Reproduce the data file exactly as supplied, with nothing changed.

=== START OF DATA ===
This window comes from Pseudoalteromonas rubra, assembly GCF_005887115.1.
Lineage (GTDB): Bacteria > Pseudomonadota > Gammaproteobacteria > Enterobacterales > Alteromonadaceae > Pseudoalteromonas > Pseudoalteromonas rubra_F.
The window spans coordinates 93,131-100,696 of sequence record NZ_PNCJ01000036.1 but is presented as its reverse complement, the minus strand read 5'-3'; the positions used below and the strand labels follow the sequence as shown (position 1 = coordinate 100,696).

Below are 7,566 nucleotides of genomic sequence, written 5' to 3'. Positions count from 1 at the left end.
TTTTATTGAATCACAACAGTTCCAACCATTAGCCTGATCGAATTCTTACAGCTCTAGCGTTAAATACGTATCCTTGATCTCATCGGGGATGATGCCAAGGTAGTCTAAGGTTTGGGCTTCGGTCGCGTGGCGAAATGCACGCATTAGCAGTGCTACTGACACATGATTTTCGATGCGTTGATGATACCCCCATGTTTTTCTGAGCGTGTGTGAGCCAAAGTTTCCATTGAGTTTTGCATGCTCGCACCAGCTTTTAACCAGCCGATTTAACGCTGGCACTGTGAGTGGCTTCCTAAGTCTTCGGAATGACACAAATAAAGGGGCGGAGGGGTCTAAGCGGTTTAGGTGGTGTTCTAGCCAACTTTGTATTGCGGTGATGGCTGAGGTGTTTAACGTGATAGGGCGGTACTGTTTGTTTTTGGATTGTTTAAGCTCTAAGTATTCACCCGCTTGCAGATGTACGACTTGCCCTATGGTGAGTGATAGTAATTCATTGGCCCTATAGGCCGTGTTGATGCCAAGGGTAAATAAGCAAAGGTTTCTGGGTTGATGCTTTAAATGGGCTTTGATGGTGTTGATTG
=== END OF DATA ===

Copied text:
This window comes from Pseudoalteromonas rubra, assembly GCF_005887115.1.
Lineage (GTDB): Bacteria > Pseudomonadota > Gammaproteobacteria > Enterobacterales > Alteromonadaceae > Pseudoalteromonas > Pseudoalteromonas rubra_F.
The window spans coordinates 93,131-100,696 of sequence record NZ_PNCJ01000036.1 but is presented as its reverse complement, the minus strand read 5'-3'; the positions used below and the strand labels follow the sequence as shown (position 1 = coordinate 100,696).

Below are 7,566 nucleotides of genomic sequence, written 5' to 3'. Positions count from 1 at the left end.
TTTTATTGAATCACAACAGTTCCAACCATTAGCCTGATCGAATTCTTACAGCTCTAGCGTTAAATACGTATCCTTGATCTCATCGGGGATGATGCCAAGGTAGTCTAAGGTTTGGGCTTCGGTCGCGTGGCGAAATGCACGCATTAGCAGTGCTACTGACACATGATTTTCGATGCGTTGATGATACCCCCATGTTTTTCTGAGCGTGTGTGAGCCAAAGTTTCCATTGAGTTTTGCATGCTCGCACCAGCTTTTAACCAGCCGATTTAACGCTGGCACTGTGAGTGGCTTCCTAAGTCTTCGGAATGACACAAATAAAGGGGCGGAGGGGTCTAAGCGGTTTAGGTGGTGTTCTAGCCAACTTTGTATTGCGGTGATGGCTGAGGTGTTTAACGTGATAGGGCGGTACTGTTTGTTTTTGGATTGTTTAAGCTCTAAGTATTCACCCGCTTGCAGATGTACGACTTGCCCTATGGTGAGTGATAGTAATTCATTGGCCCTATAGGCCGTGTTGATGCCAAGGGTAAATAAGCAAAGGTTTCTGGGTTGATGCTTTAAATGGGCTTTGATGGTGTTGATTG